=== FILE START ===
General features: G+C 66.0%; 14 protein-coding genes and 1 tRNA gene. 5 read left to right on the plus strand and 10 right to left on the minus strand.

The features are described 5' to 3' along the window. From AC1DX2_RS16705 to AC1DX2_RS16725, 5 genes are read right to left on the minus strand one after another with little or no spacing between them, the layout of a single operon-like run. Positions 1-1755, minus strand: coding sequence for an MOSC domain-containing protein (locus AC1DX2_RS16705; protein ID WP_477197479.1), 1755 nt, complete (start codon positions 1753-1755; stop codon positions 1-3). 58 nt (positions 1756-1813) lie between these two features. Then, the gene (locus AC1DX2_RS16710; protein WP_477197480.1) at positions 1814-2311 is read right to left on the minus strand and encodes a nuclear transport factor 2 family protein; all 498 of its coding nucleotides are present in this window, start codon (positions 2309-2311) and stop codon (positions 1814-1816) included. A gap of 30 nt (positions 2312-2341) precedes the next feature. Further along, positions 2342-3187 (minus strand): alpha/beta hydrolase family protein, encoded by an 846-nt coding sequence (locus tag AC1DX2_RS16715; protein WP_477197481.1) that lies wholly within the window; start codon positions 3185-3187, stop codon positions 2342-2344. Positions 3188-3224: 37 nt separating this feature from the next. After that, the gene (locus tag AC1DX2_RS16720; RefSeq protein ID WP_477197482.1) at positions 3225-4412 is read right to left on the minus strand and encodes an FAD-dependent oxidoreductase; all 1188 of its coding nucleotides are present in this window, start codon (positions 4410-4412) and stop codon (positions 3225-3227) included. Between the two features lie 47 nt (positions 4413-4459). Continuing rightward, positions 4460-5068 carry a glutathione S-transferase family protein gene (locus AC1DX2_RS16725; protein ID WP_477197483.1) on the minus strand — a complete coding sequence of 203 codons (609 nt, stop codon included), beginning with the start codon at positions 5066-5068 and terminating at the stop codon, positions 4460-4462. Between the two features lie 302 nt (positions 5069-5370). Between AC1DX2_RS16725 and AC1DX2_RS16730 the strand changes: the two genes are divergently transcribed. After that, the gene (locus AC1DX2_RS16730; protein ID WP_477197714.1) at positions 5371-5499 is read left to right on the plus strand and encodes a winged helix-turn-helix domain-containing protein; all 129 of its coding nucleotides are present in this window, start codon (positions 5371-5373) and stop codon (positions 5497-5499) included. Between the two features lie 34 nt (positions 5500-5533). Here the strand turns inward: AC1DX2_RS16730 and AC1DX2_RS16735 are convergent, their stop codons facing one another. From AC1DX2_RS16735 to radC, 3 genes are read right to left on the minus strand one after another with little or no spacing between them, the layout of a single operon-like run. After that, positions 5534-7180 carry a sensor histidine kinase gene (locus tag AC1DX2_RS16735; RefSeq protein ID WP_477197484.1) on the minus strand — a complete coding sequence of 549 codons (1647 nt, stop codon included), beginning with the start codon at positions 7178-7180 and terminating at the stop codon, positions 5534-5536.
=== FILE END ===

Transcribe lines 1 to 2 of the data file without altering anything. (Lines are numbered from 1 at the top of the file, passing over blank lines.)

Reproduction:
General features: G+C 66.0%; 14 protein-coding genes and 1 tRNA gene. 5 read left to right on the plus strand and 10 right to left on the minus strand.

The features are described 5' to 3' along the window. From AC1DX2_RS16705 to AC1DX2_RS16725, 5 genes are read right to left on the minus strand one after another with little or no spacing between them, the layout of a single operon-like run. Positions 1-1755, minus strand: coding sequence for an MOSC domain-containing protein (locus AC1DX2_RS16705; protein ID WP_477197479.1), 1755 nt, complete (start codon positions 1753-1755; stop codon positions 1-3). 58 nt (positions 1756-1813) lie between these two features. Then, the gene (locus AC1DX2_RS16710; protein WP_477197480.1) at positions 1814-2311 is read right to left on the minus strand and encodes a nuclear transport factor 2 family protein; all 498 of its coding nucleotides are present in this window, start codon (positions 2309-2311) and stop codon (positions 1814-1816) included. A gap of 30 nt (positions 2312-2341) precedes the next feature. Further along, positions 2342-3187 (minus strand): alpha/beta hydrolase family protein, encoded by an 846-nt coding sequence (locus tag AC1DX2_RS16715; protein WP_477197481.1) that lies wholly within the window; start codon positions 3185-3187, stop codon positions 2342-2344. Positions 3188-3224: 37 nt separating this feature from the next. After that, the gene (locus tag AC1DX2_RS16720; RefSeq protein ID WP_477197482.1) at positions 3225-4412 is read right to left on the minus strand and encodes an FAD-dependent oxidoreductase; all 1188 of its coding nucleotides are present in this window, start codon (positions 4410-4412) and stop codon (positions 3225-3227) included. Between the two features lie 47 nt (positions 4413-4459). Continuing rightward, positions 4460-5068 carry a glutathione S-transferase family protein gene (locus AC1DX2_RS16725; protein ID WP_477197483.1) on the minus strand — a complete coding sequence of 203 codons (609 nt, stop codon included), beginning with the start codon at positions 5066-5068 and terminating at the stop codon, positions 4460-4462. Between the two features lie 302 nt (positions 5069-5370). Between AC1DX2_RS16725 and AC1DX2_RS16730 the strand changes: the two genes are divergently transcribed. After that, the gene (locus AC1DX2_RS16730; protein ID WP_477197714.1) at positions 5371-5499 is read left to right on the plus strand and encodes a winged helix-turn-helix domain-containing protein; all 129 of its coding nucleotides are present in this window, start codon (positions 5371-5373) and stop codon (positions 5497-5499) included. Between the two features lie 34 nt (positions 5500-5533). Here the strand turns inward: AC1DX2_RS16730 and AC1DX2_RS16735 are convergent, their stop codons facing one another. From AC1DX2_RS16735 to radC, 3 genes are read right to left on the minus strand one after another with little or no spacing between them, the layout of a single operon-like run. After that, positions 5534-7180 carry a sensor histidine kinase gene (locus tag AC1DX2_RS16735; RefSeq protein ID WP_477197484.1) on the minus strand — a complete coding sequence of 549 codons (1647 nt, stop codon included), beginning with the start codon at positions 7178-7180 and terminating at the stop codon, positions 5534-5536.